Spectacular coastal scenery

Jenner headlands Courtesy Sonoma Land Trust, Stephen Joseph Photography
Photo by Stephen Joseph Photography; courtesy of Sonoma Land Trust

Park Information

HIGHLIGHTS: Acquired in 2009, the 5,360-acre Jenner Headlands Preserve is among the largest conservation acquisitions in the history of Sonoma County. And it’s not just big: It’s scenically spectacular and a regional keystone for ecological stability. This rugged landscape of mixed redwood and Douglas fir forest, oak woodland, coastal prairie and chaparral extends north from the town of Jenner 2.5 miles to Russian Gulch State Park. Both properties are rich in wildlife. Along with black-tailed deer, mountain lion, bobcat, coyote and gray fox, the preserve harbors several rare and endangered species, including northern spotted owl, peregrine falcon and red tree vole. The Preserve is owned and managed by The Wildlands Conservancy, and managers are working on a comprehensive public access plan. Pending approval and implementation of the plan, The Wildlands Conservancy and the Sonoma Land Trust hold regular guided tours.

ACTIVITIES: While there is no current public access to the preserve, managers host guided hikes in spring, summer and fall. The spring hikes are usually in April and May when the preserve’s stellar wildflower displays are at their peak. The summer hikes address management of the preserve’s forests, grasslands and riparian areas. The autumn hikes focus on the great fall raptor migration that occurs on the Sonoma Coast. Register for a hike. A parking lot off California State Highway 1 is planned to be constructed by summer 2017.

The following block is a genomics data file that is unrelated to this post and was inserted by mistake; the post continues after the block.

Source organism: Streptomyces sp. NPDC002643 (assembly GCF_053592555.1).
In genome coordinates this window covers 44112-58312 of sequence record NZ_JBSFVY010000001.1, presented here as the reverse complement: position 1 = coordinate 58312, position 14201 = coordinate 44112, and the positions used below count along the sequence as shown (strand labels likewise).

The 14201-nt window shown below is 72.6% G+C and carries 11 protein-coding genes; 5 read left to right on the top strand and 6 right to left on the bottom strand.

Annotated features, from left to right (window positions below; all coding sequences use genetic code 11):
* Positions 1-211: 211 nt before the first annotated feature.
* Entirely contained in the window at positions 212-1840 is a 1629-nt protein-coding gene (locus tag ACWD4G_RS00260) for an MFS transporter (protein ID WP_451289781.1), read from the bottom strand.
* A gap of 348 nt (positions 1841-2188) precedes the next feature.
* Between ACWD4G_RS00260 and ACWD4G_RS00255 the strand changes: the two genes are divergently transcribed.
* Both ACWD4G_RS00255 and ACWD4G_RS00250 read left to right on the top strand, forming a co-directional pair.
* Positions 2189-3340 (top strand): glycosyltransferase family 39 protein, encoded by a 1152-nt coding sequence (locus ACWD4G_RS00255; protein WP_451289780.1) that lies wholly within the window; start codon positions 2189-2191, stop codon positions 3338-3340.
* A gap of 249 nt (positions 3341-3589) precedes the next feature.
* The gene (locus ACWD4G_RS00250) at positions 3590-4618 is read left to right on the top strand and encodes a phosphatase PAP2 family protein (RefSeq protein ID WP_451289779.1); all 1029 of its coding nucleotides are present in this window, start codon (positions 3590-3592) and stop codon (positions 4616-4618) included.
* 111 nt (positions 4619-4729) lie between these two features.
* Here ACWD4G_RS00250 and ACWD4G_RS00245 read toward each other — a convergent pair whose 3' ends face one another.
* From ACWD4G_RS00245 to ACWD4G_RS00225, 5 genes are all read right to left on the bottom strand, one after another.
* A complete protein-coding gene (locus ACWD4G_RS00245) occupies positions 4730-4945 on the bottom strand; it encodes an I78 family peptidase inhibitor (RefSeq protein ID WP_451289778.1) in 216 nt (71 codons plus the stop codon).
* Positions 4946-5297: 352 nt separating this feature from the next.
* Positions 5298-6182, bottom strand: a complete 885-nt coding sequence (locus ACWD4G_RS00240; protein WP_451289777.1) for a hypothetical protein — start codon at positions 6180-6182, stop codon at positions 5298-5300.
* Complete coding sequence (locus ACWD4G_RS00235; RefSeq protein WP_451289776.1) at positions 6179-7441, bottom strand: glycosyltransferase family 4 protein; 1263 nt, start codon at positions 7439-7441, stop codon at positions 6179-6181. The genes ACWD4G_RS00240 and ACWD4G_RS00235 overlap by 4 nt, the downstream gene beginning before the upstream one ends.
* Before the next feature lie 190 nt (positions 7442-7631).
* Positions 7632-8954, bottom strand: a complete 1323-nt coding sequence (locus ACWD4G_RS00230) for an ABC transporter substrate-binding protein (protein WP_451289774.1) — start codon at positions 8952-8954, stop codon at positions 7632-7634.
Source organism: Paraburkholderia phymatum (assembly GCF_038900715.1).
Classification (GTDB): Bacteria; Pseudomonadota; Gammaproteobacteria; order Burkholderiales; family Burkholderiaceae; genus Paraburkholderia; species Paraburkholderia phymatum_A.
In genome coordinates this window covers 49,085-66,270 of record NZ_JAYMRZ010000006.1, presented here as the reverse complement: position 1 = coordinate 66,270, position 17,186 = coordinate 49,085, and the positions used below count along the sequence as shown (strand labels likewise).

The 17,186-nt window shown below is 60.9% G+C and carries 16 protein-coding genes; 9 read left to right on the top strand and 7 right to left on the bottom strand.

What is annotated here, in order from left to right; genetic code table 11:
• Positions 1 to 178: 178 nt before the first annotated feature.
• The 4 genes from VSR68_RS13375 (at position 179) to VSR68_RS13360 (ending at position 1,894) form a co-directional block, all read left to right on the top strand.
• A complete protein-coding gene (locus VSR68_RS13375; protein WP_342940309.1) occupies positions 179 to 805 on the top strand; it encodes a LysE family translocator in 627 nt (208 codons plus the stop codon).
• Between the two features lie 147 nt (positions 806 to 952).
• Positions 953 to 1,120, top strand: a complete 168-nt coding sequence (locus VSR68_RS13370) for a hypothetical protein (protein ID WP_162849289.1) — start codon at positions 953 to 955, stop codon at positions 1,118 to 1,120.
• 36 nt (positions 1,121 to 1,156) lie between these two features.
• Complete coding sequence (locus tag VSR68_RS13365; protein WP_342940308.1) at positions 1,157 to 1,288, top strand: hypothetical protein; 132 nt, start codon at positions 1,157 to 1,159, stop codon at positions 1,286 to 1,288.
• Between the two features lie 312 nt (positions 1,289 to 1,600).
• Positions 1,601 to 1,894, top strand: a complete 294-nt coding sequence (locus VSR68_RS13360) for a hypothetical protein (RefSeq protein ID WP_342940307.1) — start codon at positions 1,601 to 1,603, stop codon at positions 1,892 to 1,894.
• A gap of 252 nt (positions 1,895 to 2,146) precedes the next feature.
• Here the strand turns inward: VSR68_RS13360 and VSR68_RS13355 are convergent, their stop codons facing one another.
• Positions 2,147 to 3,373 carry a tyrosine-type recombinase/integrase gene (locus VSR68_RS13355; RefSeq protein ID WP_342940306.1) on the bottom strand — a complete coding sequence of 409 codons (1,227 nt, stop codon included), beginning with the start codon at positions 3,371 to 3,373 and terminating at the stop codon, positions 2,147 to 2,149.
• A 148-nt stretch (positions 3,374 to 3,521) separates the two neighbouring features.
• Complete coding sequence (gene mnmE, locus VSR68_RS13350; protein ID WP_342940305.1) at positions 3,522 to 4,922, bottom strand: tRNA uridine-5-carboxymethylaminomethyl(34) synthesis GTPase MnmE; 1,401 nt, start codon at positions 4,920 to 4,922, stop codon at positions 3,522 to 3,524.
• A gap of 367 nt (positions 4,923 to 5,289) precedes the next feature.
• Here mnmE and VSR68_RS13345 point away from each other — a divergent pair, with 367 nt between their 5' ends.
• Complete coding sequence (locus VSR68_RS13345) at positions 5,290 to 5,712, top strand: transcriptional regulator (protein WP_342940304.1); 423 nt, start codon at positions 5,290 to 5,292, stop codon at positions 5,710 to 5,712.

VISITOR CENTER: None. Preserve managers are planning to create a public access parking lot off of Highway 1 with restrooms.

CAMPGROUNDS: None. No RV access.

TRAILS: 15 miles of trails open for guided hikes only.

MUST-SEE UNIQUE FEATURE OR SEASONAL HIGHLIGHT: On the guided hikes, wildflower displays in spring; during the fall, the raptor migration.

HIDDEN GEM: The preserve’s coastal prairie is a gem hiding in plain sight: Rolling grasslands spangled with flowers during spring and early summer, and a critical habitat for a wide array of native animals.

FEATURES ACCESSIBLE TO PEOPLE WITH DISABILITIES: Accessible parking, restrooms and 500 feet of ADA-compliant trail will be available after the parking lot is completed in 2017.

DOGS: Not allowed.


SPECIAL EVENTS: In addition to the guided hikes, preserve managers schedule volunteer work days for the removal of non-native invasive plants and re-vegetation with native species. Register to volunteer.

MORE INFORMATION: Go to the preserve’s website, or call The Wildlands Conservancy at  707-865-9408..


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